Wednesday, June 01, 2016

MOVIE REVIEW: "Love and Friendship" (2016)



Is this movie?

When I received free passes to see Love & Friendship (based on Jane Austen's novella Lady Susan), I was excited. I loves me some Austen costume drama, and as I hadn't yet read Lady Susan, I was looking forward to being surprised.

Well, I was a little surprised, but I spent most of the film feeling super confused. While the film is occasionally charming and funny (truly funny at moments), the pacing is absurdly drawn out, the staging is dull, and the plot is an incomprehensible mess.

The story (such as I could make out) is this: Lady Susan (Kate Beckinsale) - an impoverished widow with a scandalous reputation - comes to stay with her in-laws after being kicked out of her last domicile for tarting around with a married man. Once her last suitcase is unpacked, she precedes to spend the next two hours gaslighting hot dudes, ruining her daughter's life, and bitching with her sardonic BFF Mrs. Alice Johnson (Chloe Sevigny).

I think we're meant to root for Lady Susan, the sly and cynical outsider who offers clever observational quips about the follies of gentry life. But she really is The Worst, and what's more, there's no real explanation for her behaviour. She just seems to like messing with people with no apparent end goal or motivation. You might think she's out to catch herself a meal ticket, but she throws away every romantic attachment she appears to make, seemingly on a whim. Perhaps she's determined to secure her daughter's future - except for those long stretches of time when she forgets her daughter exists because she's too busy convincing hapless dudes that Up is Down and Black is White.

What does Lady Susan want? Why does she do what she does? I've never read Lady Susan, so I had no context to understand her myriad changes of heart. Nearly every character in the movie actively hates her and with good reason.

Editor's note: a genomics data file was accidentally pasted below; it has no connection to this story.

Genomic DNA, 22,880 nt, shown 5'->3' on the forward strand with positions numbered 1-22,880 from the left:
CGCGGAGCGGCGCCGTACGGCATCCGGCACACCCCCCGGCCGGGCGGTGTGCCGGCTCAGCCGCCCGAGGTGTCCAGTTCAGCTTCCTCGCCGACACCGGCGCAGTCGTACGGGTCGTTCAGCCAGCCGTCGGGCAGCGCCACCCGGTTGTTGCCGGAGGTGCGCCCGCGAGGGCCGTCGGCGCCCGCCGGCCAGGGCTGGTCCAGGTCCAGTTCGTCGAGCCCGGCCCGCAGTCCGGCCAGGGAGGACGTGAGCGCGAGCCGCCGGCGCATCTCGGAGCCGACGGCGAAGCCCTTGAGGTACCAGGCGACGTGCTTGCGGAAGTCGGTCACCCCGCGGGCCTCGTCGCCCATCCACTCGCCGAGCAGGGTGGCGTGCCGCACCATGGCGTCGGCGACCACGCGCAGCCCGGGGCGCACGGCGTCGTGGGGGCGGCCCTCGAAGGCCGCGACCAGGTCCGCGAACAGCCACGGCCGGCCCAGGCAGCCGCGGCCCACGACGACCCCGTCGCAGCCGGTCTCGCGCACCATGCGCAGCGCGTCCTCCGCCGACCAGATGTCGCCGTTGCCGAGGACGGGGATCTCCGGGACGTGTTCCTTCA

On top of that, despite some truly hilarious moments, the movie is boring and clumsy. Characters are introduced by name (with personalized title cards, even), only to vanish after a single scene without leaving any impact on the story. Several scenes go nowhere or end abruptly.

The filmmakers make no effort to frame the novel's events in a visual context. Instead of showing what happens, the filmmakers have the characters sit down and tell each other what happens - staging that's fine in a novel but glaringly dull on film. Compare that to the Mansfield Park adaptation that starred Frances O'Connor - despite being a wretched representation of the novel, as a film it was visually dynamic and the story was told through an even mixture of action and dialogue.

The actors do the best that they can - Kate Beckinsale, in particular, gives a breezily cunning performance that convinces the viewer she's a misunderstood snarky outcast even as her actions reveal her to be an amoral, manipulative sociopath. It's not enough to save the movie, however.

Perhaps I might have enjoyed this movie more if I'd read the book first. But as a film on its own merits, Love and Friendship is a hot mess. Give this one a pass.